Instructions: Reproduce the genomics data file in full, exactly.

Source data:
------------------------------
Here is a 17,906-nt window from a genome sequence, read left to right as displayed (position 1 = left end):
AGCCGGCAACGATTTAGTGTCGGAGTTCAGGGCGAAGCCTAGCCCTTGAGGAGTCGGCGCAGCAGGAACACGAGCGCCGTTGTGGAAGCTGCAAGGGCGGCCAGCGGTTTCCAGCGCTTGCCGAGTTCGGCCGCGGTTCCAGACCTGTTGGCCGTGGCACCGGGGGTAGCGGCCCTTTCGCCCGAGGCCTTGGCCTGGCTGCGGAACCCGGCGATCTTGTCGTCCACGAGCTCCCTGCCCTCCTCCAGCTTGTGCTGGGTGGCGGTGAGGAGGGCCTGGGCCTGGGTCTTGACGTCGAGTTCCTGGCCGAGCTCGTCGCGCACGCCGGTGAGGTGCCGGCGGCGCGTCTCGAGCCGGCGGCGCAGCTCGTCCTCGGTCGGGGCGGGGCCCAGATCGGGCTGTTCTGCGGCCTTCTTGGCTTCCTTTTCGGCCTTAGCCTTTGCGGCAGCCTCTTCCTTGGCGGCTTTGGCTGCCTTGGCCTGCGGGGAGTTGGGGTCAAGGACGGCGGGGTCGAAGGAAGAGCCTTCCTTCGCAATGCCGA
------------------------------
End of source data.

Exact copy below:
Here is a 17,906-nt window from a genome sequence, read left to right as displayed (position 1 = left end):
AGCCGGCAACGATTTAGTGTCGGAGTTCAGGGCGAAGCCTAGCCCTTGAGGAGTCGGCGCAGCAGGAACACGAGCGCCGTTGTGGAAGCTGCAAGGGCGGCCAGCGGTTTCCAGCGCTTGCCGAGTTCGGCCGCGGTTCCAGACCTGTTGGCCGTGGCACCGGGGGTAGCGGCCCTTTCGCCCGAGGCCTTGGCCTGGCTGCGGAACCCGGCGATCTTGTCGTCCACGAGCTCCCTGCCCTCCTCCAGCTTGTGCTGGGTGGCGGTGAGGAGGGCCTGGGCCTGGGTCTTGACGTCGAGTTCCTGGCCGAGCTCGTCGCGCACGCCGGTGAGGTGCCGGCGGCGCGTCTCGAGCCGGCGGCGCAGCTCGTCCTCGGTCGGGGCGGGGCCCAGATCGGGCTGTTCTGCGGCCTTCTTGGCTTCCTTTTCGGCCTTAGCCTTTGCGGCAGCCTCTTCCTTGGCGGCTTTGGCTGCCTTGGCCTGCGGGGAGTTGGGGTCAAGGACGGCGGGGTCGAAGGAAGAGCCTTCCTTCGCAATGCCGA